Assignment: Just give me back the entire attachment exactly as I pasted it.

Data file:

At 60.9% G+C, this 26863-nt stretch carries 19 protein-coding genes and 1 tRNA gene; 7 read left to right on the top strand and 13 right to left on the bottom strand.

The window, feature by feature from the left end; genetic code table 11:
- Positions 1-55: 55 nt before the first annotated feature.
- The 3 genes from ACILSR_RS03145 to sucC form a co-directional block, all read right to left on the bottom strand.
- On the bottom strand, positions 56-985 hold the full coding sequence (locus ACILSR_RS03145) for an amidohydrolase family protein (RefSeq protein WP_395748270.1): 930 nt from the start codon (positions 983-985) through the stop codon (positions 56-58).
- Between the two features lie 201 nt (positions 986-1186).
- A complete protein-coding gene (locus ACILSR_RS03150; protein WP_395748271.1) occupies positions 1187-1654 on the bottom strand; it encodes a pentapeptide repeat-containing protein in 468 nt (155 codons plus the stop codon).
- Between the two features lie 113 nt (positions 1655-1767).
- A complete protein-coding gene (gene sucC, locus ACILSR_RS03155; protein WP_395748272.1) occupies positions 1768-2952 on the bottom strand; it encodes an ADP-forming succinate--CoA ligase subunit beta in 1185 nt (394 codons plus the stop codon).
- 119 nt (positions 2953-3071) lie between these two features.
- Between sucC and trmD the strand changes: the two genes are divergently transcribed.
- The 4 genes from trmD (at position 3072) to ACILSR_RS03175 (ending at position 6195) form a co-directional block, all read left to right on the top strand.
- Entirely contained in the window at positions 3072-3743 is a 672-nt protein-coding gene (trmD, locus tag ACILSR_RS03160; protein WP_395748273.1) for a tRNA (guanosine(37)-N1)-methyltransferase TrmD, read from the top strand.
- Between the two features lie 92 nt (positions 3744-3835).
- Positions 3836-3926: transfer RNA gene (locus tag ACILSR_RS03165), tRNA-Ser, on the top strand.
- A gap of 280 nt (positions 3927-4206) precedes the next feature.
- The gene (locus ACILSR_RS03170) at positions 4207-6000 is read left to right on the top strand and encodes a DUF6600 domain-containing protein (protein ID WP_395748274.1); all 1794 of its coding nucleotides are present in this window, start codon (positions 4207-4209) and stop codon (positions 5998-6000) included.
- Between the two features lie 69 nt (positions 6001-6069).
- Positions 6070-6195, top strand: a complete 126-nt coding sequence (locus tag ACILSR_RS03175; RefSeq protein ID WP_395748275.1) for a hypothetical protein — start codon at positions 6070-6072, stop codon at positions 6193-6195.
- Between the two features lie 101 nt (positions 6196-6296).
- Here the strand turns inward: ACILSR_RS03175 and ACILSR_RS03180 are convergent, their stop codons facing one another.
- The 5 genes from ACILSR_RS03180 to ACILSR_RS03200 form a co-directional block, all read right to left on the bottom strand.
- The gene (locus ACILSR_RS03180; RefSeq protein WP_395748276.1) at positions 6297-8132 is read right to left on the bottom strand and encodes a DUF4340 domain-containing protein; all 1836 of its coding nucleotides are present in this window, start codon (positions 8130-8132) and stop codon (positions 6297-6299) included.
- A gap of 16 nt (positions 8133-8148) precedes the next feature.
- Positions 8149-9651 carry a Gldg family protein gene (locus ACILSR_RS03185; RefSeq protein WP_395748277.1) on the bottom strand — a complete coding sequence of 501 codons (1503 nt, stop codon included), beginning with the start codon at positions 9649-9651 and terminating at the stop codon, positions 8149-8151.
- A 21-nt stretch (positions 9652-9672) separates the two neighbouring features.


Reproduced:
At 60.9% G+C, this 26863-nt stretch carries 19 protein-coding genes and 1 tRNA gene; 7 read left to right on the top strand and 13 right to left on the bottom strand.

The window, feature by feature from the left end; genetic code table 11:
- Positions 1-55: 55 nt before the first annotated feature.
- The 3 genes from ACILSR_RS03145 to sucC form a co-directional block, all read right to left on the bottom strand.
- On the bottom strand, positions 56-985 hold the full coding sequence (locus ACILSR_RS03145) for an amidohydrolase family protein (RefSeq protein WP_395748270.1): 930 nt from the start codon (positions 983-985) through the stop codon (positions 56-58).
- Between the two features lie 201 nt (positions 986-1186).
- A complete protein-coding gene (locus ACILSR_RS03150; protein WP_395748271.1) occupies positions 1187-1654 on the bottom strand; it encodes a pentapeptide repeat-containing protein in 468 nt (155 codons plus the stop codon).
- Between the two features lie 113 nt (positions 1655-1767).
- A complete protein-coding gene (gene sucC, locus ACILSR_RS03155; protein WP_395748272.1) occupies positions 1768-2952 on the bottom strand; it encodes an ADP-forming succinate--CoA ligase subunit beta in 1185 nt (394 codons plus the stop codon).
- 119 nt (positions 2953-3071) lie between these two features.
- Between sucC and trmD the strand changes: the two genes are divergently transcribed.
- The 4 genes from trmD (at position 3072) to ACILSR_RS03175 (ending at position 6195) form a co-directional block, all read left to right on the top strand.
- Entirely contained in the window at positions 3072-3743 is a 672-nt protein-coding gene (trmD, locus tag ACILSR_RS03160; protein WP_395748273.1) for a tRNA (guanosine(37)-N1)-methyltransferase TrmD, read from the top strand.
- Between the two features lie 92 nt (positions 3744-3835).
- Positions 3836-3926: transfer RNA gene (locus tag ACILSR_RS03165), tRNA-Ser, on the top strand.
- A gap of 280 nt (positions 3927-4206) precedes the next feature.
- The gene (locus ACILSR_RS03170) at positions 4207-6000 is read left to right on the top strand and encodes a DUF6600 domain-containing protein (protein ID WP_395748274.1); all 1794 of its coding nucleotides are present in this window, start codon (positions 4207-4209) and stop codon (positions 5998-6000) included.
- Between the two features lie 69 nt (positions 6001-6069).
- Positions 6070-6195, top strand: a complete 126-nt coding sequence (locus tag ACILSR_RS03175; RefSeq protein ID WP_395748275.1) for a hypothetical protein — start codon at positions 6070-6072, stop codon at positions 6193-6195.
- Between the two features lie 101 nt (positions 6196-6296).
- Here the strand turns inward: ACILSR_RS03175 and ACILSR_RS03180 are convergent, their stop codons facing one another.
- The 5 genes from ACILSR_RS03180 to ACILSR_RS03200 form a co-directional block, all read right to left on the bottom strand.
- The gene (locus ACILSR_RS03180; RefSeq protein WP_395748276.1) at positions 6297-8132 is read right to left on the bottom strand and encodes a DUF4340 domain-containing protein; all 1836 of its coding nucleotides are present in this window, start codon (positions 8130-8132) and stop codon (positions 6297-6299) included.
- A gap of 16 nt (positions 8133-8148) precedes the next feature.
- Positions 8149-9651 carry a Gldg family protein gene (locus ACILSR_RS03185; RefSeq protein WP_395748277.1) on the bottom strand — a complete coding sequence of 501 codons (1503 nt, stop codon included), beginning with the start codon at positions 9649-9651 and terminating at the stop codon, positions 8149-8151.
- A 21-nt stretch (positions 9652-9672) separates the two neighbouring features.